27
JUL
2019

Narindra Singh Sehmi – Report

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Born in Nairobi (Kenya) in a Sikh home I was named Narindra Singh Sehmi.  However, over the years following I am now as Nindi Sehmi.  In Victoria I am also called Sehmi Sahib.

Schooled in Nairobi, then trained as an engineer, and in 1950s studied in England and qualified as a professional architect.   Careered at senior levels in Dar es Salaam (Tanzania), Nairobi (Kenya), then in England and finally in Victoria (British Columbia).

I emigrated to Victoria in 1974, joined a private practice as an associate, later worked in the government managing design projects for hospitals and senior care homes.

Arriving in Victoria I found the rather large Indian community (essentially Punjabi Sikhs) were not in any perceptive way involved with the main stream communities.  Focus of their interests being centred at the Sikh Temple (and some others later at the Hindu Temple).

Seeking to establish viable business contacts, amongst others I met with members of the then Victoria Cultural Association of Canada, comprising a handful of members, pertaining to be the elite.  The Association barely projected very little of import in the way of public community or cultural activities.

I got involved with the Association when (around 1975-76) the then Association president, Raj Pageley, asked me to design an Indian float for the May Day Parade, which I designed but also ended up building it.  There after I became a member of the Association and stayed with it for a decade of years.  I made efforts to broaden the membership, creating social events and publicising Indian cultural festivals.   During those years I joined several main stream social and cultural organizations as a volunteer, and on board, at one time being a board member of about thirteen organizations.  I then came to be known as “the Indian” and was much sought after as such.

I monitored viable teams with good support from all members.  Several members devoted full time to manage the functions.  To name some.  There was the veteran Haji Charania who kept us corrected constitutionally, his wife Rashna Charania, Preeti Ahluwalia, Chaman Singla and his wife Chanchal Singla helped by latter’s sister Goodie Singla.  One of the most diligent board members was Kalpana Roy who spent hours of her time to train our young girls to perform Indian dancing, with musical accompaniment by the ardent musician Nindi Sehmi (who even learnt to sing Bengali songs for her).   We had a virtuous graphic artist , Bhatacharia, who taught the kids painting and preparing paper toys.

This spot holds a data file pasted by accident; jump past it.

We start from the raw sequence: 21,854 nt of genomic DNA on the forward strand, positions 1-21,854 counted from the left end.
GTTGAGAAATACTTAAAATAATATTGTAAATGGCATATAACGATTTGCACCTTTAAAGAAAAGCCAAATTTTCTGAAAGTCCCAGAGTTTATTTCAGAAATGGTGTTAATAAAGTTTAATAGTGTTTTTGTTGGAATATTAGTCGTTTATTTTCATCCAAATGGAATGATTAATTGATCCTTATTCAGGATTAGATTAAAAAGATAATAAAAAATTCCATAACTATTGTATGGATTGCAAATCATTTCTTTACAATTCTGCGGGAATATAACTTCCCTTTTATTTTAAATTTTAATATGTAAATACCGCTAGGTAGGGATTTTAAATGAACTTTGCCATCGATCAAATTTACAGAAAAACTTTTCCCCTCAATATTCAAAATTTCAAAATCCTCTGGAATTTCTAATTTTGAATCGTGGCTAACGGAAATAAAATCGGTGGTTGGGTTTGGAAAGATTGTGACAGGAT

One of the engaging members who came in from the early days was Willie Swami who came from south Africa.  He was an impromptu bongo player, rendering Indian songs and had no scruples to go on stage and perform quasi Indian classical dancing.   He was an active board member with the International Cultural Association (the ICA) and of tremendous help integrating our activities and functions with other cultural organizations.

The major outlet for our performances was the annual Folkfestival put out by the International Cultural Association at the Centennial Square where the girls performed and displayed Indian classical and folk dances.  There was a primitive kiosk to display Indian arts and crafts and selling Indian foods.  Almost all the food was prepared at home and brought to the kiosk, a major contribution by the Singlas who would prepare the foods at their home and bring these to the site. Much  later a re-designed kiosk allowed cooking on site. 

The other two major events were the Diwali and Vaisakhi dinner evenings.  These were held in social accommodations, all foods prepared and cooked on site. These events in later years developed into dinner and dance evenings, much later followed by the Bhangra dancing.

Gurdeep Sundher followed my years as the active board member (President, Secretary, Treasurer et la).  She was socially very active and took great interest in mobilizing community members and youth to come on board and enrich the activities of the Association that was later named India Canada Cultural Association of Canada (then abbreviated as ICCA).   She was an ardent volunteer and organizer and aimed at fostering the ICCA to team up with other main stream society activities.  She held office as President for well over twelve years and was a major contributor to the growth of the Association.

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